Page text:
Brief Introduction to Project Management

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A brief introduction to project management for college students covering basic information and topics.

A brief introduction to project management for college students covering basic information and topics.

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  • The preamble establishes the ground rules for this presentation. This is akin to a project charter. The introduction establishes common terminologies. The How to section flies through project management using PMBOK. The Quiz is QC for this project. The Survey is QC and customer acceptance criteria for this project.
  • Establishing ground rules for this presentation is part of the stakeholder expectation management. The stakeholders are Shri (sponsor), Students, RCC management, Self (PM).
  • http://www.pmi.org PMBOK is the distilled knowledge of thousands of project management professionals from all kinds of industries and sectors.
  • Projects may range from writing an essay requiring a lot of research to painting your house, building a tree house to building a space ship. All of these projects require planning before staring the work, though the amount of planning and the level of formalism differs. The same applies to the rest of the PMBOK process groups and knowledge areas. This page is all about assumptions. No formal pm experience is an assumption. Constraints include: 1 hour presentation to college students. No money involved.
  • This slides talks about stakeholder expectations. This lecture will not provide a PDU to audience for PMI usage, nor does it provide contact project management training necessary for PM certification. You need practical experience (4500 to 7500 hours of work related experience) plus 35 hours of PM training by a certified provider to apply for any of the PMI certifications. There are different certifications by PMI and by other institutes world wide. PMI being the most known in North America. Intuitive insight is really a gut feeling of how a project is managed. Processes, tools, and techniques are given cursory treatment..
  • The quiz and survey is not only QC but also acceptance criteria for the presentation.
  • An example of operations work that is temporary and unique but not a project: Imagine an IT help desk department where they receive service calls from customers. The calls are on the phone or by web or email. Does not matter. The help desk technician will analyse the service call information, use the operations manual for procedures for obtaining additional information relating to the topic, possibly communicating with the customer for the additional information. Then, once all the required information are gathered the operations manual is consulted to obtain the solution to the service call. The operations manual may not include the correct answer, and some research and experimentation is required to obtain the correct answer which is then reported to the customer. The customer is now happy. The service call is closed. The operations manual is updated to add the new situation which will now be routine. This last scenario shows a temporary and unique work, But it is not a project. UNLESS the work needed to close the service call turned out to be large enough to be initiated explicitly as a project. Another example of operations work is the installation of software for specific users in the organization. Or it could be the installation of the same software for all users if the IT management infrastructure permits mass installation using an automated script. This becomes routine operational work unless the software has special requirements like new hardware, operating system upgrades, etc.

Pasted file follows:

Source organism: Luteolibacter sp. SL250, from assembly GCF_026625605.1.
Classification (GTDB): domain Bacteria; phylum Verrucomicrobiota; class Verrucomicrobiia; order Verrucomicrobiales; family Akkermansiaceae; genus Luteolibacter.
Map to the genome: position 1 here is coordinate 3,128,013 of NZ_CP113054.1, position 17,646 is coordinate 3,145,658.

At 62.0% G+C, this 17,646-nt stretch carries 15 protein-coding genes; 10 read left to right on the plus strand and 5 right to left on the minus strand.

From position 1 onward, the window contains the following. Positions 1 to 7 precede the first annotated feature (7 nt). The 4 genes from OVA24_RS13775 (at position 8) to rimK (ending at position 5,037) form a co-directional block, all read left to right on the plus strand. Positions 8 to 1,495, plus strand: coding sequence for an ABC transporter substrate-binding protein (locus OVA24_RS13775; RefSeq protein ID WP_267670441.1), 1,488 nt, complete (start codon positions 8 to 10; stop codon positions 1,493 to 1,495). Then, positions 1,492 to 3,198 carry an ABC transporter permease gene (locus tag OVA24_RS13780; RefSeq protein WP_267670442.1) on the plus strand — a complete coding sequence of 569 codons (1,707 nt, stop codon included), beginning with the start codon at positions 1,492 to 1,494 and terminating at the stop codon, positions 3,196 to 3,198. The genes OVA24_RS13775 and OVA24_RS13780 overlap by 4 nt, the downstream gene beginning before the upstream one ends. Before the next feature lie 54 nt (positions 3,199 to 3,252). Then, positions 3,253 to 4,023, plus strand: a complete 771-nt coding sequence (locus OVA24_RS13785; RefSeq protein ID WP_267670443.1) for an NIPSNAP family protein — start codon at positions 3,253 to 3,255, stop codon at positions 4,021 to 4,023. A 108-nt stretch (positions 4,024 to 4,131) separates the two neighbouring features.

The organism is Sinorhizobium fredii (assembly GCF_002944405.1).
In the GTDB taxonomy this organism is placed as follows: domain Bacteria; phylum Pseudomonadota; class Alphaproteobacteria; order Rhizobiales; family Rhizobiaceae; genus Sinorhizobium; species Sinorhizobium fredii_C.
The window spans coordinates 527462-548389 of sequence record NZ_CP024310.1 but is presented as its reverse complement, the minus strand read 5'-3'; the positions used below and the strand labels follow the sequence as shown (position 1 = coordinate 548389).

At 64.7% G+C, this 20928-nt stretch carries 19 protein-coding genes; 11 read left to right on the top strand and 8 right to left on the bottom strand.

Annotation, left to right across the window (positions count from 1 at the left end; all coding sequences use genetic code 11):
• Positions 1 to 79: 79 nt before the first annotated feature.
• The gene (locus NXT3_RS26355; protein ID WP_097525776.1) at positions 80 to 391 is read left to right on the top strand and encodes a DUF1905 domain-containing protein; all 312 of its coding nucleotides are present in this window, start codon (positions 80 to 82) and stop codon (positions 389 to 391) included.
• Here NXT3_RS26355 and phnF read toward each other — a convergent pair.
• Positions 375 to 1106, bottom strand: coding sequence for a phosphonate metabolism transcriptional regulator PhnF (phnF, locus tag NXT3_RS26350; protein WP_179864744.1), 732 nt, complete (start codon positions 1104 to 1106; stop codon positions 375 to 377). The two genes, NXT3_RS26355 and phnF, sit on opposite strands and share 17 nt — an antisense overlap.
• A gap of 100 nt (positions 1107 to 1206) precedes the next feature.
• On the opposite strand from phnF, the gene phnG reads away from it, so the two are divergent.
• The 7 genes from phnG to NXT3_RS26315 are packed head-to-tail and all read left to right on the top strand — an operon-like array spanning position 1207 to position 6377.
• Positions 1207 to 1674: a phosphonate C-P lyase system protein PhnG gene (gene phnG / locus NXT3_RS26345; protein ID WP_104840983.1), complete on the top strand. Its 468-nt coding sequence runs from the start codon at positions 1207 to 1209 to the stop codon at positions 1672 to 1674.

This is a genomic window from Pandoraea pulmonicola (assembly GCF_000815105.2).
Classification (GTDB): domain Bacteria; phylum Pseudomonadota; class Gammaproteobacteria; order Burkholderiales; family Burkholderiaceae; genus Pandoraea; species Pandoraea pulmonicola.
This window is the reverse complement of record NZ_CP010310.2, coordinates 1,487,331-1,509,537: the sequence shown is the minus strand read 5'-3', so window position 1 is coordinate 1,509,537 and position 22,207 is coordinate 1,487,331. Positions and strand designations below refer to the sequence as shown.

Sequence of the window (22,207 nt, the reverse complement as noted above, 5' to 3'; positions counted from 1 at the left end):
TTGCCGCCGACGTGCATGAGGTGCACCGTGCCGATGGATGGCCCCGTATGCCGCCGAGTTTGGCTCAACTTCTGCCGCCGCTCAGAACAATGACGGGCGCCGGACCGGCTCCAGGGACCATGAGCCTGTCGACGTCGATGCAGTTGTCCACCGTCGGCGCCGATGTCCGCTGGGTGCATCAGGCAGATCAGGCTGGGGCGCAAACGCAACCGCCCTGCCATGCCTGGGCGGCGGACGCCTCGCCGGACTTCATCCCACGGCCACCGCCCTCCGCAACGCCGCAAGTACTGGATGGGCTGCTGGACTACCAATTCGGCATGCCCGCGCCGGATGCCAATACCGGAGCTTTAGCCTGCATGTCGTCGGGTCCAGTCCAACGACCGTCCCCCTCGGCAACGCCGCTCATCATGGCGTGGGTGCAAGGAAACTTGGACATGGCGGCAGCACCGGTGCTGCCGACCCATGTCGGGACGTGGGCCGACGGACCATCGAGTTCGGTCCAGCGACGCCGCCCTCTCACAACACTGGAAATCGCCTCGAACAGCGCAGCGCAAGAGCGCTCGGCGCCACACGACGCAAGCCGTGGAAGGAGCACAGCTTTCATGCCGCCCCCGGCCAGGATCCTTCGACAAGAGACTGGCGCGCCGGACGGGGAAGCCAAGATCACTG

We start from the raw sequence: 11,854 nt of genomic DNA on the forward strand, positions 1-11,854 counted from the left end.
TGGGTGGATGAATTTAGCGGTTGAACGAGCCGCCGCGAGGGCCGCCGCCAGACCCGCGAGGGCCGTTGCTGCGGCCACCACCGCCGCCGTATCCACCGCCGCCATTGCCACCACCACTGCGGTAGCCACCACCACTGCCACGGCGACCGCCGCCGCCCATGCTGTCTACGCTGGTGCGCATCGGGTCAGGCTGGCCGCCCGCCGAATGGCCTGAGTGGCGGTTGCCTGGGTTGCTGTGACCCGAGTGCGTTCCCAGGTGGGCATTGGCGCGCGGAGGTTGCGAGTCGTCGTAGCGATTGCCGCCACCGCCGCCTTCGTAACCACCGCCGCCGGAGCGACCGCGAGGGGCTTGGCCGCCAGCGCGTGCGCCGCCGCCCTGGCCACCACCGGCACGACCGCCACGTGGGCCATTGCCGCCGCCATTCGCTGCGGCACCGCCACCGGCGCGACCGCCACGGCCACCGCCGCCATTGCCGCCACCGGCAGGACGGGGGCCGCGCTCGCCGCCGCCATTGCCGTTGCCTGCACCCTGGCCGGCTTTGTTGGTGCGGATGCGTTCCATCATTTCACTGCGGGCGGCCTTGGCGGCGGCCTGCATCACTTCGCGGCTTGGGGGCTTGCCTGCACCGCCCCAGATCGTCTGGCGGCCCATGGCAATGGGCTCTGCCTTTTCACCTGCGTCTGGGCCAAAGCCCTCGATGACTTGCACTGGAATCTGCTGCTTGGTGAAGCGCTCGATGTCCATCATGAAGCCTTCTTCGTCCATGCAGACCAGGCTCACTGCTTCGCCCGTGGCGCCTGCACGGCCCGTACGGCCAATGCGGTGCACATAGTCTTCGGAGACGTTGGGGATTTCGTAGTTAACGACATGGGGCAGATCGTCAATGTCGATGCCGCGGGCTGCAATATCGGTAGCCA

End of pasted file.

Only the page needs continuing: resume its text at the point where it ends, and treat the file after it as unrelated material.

• Small jobs, single person work, or work that sufficiently routine, artistic is probably not a good candidate for project management. Work that requires many people of different talents and skills, perhaps with different locations, and requiring time and materials should be project managed. Imagine Michael Angelo or Leonardo Di Vinci project managing the statue of David or the Mona Lisa. Both works are unique and the work to produce them is temporary. And they are projects in a certain sense but with very little or nonexistent formalism. On going work or operations may involve repetitive work and does not have beginning or end. Operations may have unique events happening but they these unique events are not projects. Projects may have repeated elements but the overall outcomes are still unique. The outcome of a project used by other projects: MS Word is the product of project A, and it is used to carry the work of Project B. MS Access Runtime distributable is the product of project A, and project B is a vertical application for market X that bundles the Access runtime. Or the project can package the results of subprojects.
  • Market demand: CNN mobile application. Organizational need: HR software. Customer request: Integrate Facebook with Skype. Need this feature on that software. Technological advance: IPAD. Improved encryption because computers became faster now and can crack existing algorithms. Legal requirement: collect certain information, create certain reports Ecological impact: forest fire monitoring, desertification monitoring. Use improved hardware that use less energy, use software that use less hardware. Social need: Software to improve healthcare management in a rural area. A web site for an activist group.